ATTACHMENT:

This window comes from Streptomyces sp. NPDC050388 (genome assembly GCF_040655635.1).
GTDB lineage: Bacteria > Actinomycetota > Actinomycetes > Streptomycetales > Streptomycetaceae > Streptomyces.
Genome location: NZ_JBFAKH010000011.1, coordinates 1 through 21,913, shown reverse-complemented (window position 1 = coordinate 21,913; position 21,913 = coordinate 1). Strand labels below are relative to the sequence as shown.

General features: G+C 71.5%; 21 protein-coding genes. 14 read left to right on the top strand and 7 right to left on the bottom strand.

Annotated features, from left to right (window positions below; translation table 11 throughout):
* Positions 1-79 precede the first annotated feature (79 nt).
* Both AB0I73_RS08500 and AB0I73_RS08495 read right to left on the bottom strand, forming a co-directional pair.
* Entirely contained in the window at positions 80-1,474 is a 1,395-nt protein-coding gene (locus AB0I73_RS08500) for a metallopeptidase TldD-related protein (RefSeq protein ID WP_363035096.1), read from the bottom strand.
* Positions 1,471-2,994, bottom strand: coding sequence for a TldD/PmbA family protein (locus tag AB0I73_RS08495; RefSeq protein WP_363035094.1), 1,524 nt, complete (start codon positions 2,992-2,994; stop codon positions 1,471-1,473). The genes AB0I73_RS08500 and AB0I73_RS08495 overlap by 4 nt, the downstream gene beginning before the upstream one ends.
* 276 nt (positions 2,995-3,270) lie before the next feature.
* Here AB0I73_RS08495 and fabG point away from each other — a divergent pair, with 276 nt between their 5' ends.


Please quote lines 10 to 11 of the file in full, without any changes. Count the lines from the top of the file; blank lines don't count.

* 276 nt (positions 2,995-3,270) lie before the next feature.
* Here AB0I73_RS08495 and fabG point away from each other — a divergent pair, with 276 nt between their 5' ends.